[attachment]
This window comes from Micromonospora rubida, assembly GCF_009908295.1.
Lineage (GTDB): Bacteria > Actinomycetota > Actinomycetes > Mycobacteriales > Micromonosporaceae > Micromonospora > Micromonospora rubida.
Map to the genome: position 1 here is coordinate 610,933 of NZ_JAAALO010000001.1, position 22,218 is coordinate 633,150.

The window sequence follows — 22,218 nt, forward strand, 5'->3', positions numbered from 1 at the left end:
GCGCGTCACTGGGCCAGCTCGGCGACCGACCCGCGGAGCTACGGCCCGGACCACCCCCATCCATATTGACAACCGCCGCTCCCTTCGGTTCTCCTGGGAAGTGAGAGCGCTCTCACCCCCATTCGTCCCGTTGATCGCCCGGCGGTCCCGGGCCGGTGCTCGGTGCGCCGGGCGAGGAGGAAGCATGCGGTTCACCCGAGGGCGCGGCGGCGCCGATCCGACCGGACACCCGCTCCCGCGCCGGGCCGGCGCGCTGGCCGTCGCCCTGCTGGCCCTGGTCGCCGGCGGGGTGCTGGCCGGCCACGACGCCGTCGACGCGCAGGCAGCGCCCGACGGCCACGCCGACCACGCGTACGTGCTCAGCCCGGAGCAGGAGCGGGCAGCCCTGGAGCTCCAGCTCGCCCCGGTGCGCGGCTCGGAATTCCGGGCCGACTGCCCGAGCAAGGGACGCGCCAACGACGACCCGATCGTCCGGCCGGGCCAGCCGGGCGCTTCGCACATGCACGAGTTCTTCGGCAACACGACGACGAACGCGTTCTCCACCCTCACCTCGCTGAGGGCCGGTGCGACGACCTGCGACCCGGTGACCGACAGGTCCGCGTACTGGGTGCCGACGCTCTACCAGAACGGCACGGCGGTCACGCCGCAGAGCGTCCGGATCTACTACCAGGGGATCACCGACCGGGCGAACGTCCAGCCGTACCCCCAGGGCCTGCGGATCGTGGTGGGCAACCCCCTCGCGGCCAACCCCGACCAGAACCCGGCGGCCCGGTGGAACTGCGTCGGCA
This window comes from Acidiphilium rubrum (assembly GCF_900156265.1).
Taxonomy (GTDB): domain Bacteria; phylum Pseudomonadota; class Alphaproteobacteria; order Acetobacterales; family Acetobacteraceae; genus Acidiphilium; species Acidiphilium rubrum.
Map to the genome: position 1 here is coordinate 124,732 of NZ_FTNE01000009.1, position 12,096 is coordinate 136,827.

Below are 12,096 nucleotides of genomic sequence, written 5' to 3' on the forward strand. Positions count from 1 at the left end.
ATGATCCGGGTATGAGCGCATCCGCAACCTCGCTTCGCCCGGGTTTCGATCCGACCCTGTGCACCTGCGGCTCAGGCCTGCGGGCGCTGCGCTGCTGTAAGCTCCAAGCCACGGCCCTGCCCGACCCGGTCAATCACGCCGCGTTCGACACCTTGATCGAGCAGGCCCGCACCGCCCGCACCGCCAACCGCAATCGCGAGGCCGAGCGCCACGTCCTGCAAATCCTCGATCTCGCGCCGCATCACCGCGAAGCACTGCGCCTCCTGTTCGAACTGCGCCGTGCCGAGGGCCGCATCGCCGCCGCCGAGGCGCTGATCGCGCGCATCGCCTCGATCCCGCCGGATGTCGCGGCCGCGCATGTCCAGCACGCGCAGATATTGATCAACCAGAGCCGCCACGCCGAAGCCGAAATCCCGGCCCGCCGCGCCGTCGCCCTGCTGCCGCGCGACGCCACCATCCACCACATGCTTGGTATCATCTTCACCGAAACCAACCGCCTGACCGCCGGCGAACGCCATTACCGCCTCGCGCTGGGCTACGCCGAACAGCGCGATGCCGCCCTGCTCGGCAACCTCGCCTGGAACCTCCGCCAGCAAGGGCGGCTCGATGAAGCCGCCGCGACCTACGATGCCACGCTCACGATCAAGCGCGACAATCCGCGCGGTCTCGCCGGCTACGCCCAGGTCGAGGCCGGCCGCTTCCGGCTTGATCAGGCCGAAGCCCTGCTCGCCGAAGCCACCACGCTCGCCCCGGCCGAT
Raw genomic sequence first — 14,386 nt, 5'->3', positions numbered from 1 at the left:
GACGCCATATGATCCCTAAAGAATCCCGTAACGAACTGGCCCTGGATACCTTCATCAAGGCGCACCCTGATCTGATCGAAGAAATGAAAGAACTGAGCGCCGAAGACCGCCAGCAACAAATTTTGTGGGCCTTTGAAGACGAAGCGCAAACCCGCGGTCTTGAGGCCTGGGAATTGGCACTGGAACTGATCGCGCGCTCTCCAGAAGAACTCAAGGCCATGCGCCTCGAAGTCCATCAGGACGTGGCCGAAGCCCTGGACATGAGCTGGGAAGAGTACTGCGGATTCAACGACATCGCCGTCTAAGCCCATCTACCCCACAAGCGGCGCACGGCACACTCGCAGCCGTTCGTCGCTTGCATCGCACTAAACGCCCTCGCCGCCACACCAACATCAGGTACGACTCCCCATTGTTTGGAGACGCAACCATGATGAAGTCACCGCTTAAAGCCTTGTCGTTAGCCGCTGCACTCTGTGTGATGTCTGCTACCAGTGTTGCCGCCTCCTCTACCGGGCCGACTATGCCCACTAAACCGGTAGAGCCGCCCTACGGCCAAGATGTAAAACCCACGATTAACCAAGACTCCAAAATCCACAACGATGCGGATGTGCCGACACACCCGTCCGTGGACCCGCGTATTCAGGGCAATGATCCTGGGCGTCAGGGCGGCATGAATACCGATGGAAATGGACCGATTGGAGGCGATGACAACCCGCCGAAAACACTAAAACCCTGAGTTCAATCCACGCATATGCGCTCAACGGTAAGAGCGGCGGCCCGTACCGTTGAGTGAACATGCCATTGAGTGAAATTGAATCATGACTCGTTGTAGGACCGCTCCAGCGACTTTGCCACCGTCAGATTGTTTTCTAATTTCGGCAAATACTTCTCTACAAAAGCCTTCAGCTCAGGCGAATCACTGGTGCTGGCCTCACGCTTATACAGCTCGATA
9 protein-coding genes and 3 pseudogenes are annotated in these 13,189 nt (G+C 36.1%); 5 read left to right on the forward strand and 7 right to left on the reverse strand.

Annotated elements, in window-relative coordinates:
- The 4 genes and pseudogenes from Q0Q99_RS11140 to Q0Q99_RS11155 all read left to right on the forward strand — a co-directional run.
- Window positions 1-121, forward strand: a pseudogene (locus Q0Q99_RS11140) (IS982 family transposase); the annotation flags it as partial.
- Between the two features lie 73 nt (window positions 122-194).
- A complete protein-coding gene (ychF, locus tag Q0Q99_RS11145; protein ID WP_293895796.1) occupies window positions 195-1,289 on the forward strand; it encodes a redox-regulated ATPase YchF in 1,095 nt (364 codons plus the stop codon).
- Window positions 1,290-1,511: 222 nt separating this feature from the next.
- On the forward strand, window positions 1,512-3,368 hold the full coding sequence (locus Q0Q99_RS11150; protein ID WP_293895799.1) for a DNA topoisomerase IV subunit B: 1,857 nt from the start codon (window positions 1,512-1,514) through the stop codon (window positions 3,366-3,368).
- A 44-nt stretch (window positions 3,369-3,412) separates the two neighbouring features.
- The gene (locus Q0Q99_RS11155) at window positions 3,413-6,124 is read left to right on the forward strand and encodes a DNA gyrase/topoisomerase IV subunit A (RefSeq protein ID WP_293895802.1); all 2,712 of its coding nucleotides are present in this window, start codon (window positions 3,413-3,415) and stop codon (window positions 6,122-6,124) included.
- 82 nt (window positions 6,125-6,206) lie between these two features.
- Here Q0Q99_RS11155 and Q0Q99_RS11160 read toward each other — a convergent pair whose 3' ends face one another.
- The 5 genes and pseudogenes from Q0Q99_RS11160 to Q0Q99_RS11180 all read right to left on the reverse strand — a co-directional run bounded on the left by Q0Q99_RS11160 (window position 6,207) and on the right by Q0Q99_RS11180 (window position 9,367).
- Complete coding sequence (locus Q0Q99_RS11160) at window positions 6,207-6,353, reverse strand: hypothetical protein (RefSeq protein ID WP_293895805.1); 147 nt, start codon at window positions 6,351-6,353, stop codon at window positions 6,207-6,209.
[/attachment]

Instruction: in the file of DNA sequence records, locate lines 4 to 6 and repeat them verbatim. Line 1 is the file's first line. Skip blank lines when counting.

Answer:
The window sequence follows — 22,218 nt, forward strand, 5'->3', positions numbered from 1 at the left end:
GCGCGTCACTGGGCCAGCTCGGCGACCGACCCGCGGAGCTACGGCCCGGACCACCCCCATCCATATTGACAACCGCCGCTCCCTTCGGTTCTCCTGGGAAGTGAGAGCGCTCTCACCCCCATTCGTCCCGTTGATCGCCCGGCGGTCCCGGGCCGGTGCTCGGTGCGCCGGGCGAGGAGGAAGCATGCGGTTCACCCGAGGGCGCGGCGGCGCCGATCCGACCGGACACCCGCTCCCGCGCCGGGCCGGCGCGCTGGCCGTCGCCCTGCTGGCCCTGGTCGCCGGCGGGGTGCTGGCCGGCCACGACGCCGTCGACGCGCAGGCAGCGCCCGACGGCCACGCCGACCACGCGTACGTGCTCAGCCCGGAGCAGGAGCGGGCAGCCCTGGAGCTCCAGCTCGCCCCGGTGCGCGGCTCGGAATTCCGGGCCGACTGCCCGAGCAAGGGACGCGCCAACGACGACCCGATCGTCCGGCCGGGCCAGCCGGGCGCTTCGCACATGCACGAGTTCTTCGGCAACACGACGACGAACGCGTTCTCCACCCTCACCTCGCTGAGGGCCGGTGCGACGACCTGCGACCCGGTGACCGACAGGTCCGCGTACTGGGTGCCGACGCTCTACCAGAACGGCACGGCGGTCACGCCGCAGAGCGTCCGGATCTACTACCAGGGGATCACCGACCGGGCGAACGTCCAGCCGTACCCCCAGGGCCTGCGGATCGTGGTGGGCAACCCCCTCGCGGCCAACCCCGACCAGAACCCGGCGGCCCGGTGGAACTGCGTCGGCA
This window comes from Acidiphilium rubrum (assembly GCF_900156265.1).